Maximaphily is a branch of philately involving the study and creation of maximum cards.[1] It is one of eleven classifications of philately recognised by the Fédération Internationale de Philatélie (FIP) and therefore has its own FIP Commission.

The FIP Maximaphily Commission holds a biennial conference on the subject, most recently in Lisbon in 2010.[2]


Maximaphily did not become organised until after the Second World War. Before then maximum cards were created as novelties, often by tourists.[3] Maximaphily is closely associated with thematic or topical stamp collecting and many thematic collections are enhanced with appropriate maximum cards.


A maximum card (maxicard, maxi-card, MC) is made up of three elements: the postcard, the stamp and the postmark. The object of maximaphily is to obtain a card where the stamp and picture are in close concordance, ideally with an appropriate cancellation, too. If all three elements are concordant, then that card truly is a maximum [concordance] card (hence the name maximaphily). Preferably, the image on the postcard should not be simply an enlargement of the image on the stamp. There are exceptions. For example: a work of art, like a painting (not a detail of it), is often shown in its entirety, both on the postcard and on the stamp of the maxicard.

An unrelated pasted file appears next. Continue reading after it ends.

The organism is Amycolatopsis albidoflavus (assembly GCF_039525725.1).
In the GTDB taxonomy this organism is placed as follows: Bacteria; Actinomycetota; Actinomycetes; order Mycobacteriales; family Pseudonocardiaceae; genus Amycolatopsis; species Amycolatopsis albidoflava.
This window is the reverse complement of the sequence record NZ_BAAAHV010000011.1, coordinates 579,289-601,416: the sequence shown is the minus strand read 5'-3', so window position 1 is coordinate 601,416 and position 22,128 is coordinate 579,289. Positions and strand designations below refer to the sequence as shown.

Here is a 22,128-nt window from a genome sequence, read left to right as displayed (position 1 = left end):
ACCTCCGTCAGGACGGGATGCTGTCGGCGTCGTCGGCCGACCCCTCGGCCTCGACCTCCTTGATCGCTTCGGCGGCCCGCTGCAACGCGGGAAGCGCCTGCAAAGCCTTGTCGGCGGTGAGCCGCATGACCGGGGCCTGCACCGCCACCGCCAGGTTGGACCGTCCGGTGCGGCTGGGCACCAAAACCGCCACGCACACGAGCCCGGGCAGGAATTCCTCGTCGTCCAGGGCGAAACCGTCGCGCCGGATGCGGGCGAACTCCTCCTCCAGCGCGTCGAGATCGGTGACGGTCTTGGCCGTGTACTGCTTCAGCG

Maximaphily displays have become popular at competitive philatelic exhibitions and special rules have been developed by the FIP to assist in judging the entries.[4]


  1. Carlton, R. Scott. The International Encyclopaedic Dictionary of Philately, Krause Publications, Iola WI, 1997, p.154. ISBN 0-87341-448-9.
  2. FIP Commission for Maximaphily
  3. Healey, Barth. "Pastimes; Stamps" in The New York Times, 20 May 1990. Download link.
  4. Regulations for the evaluation of Maximaphily exhibits.

Further reading

External links

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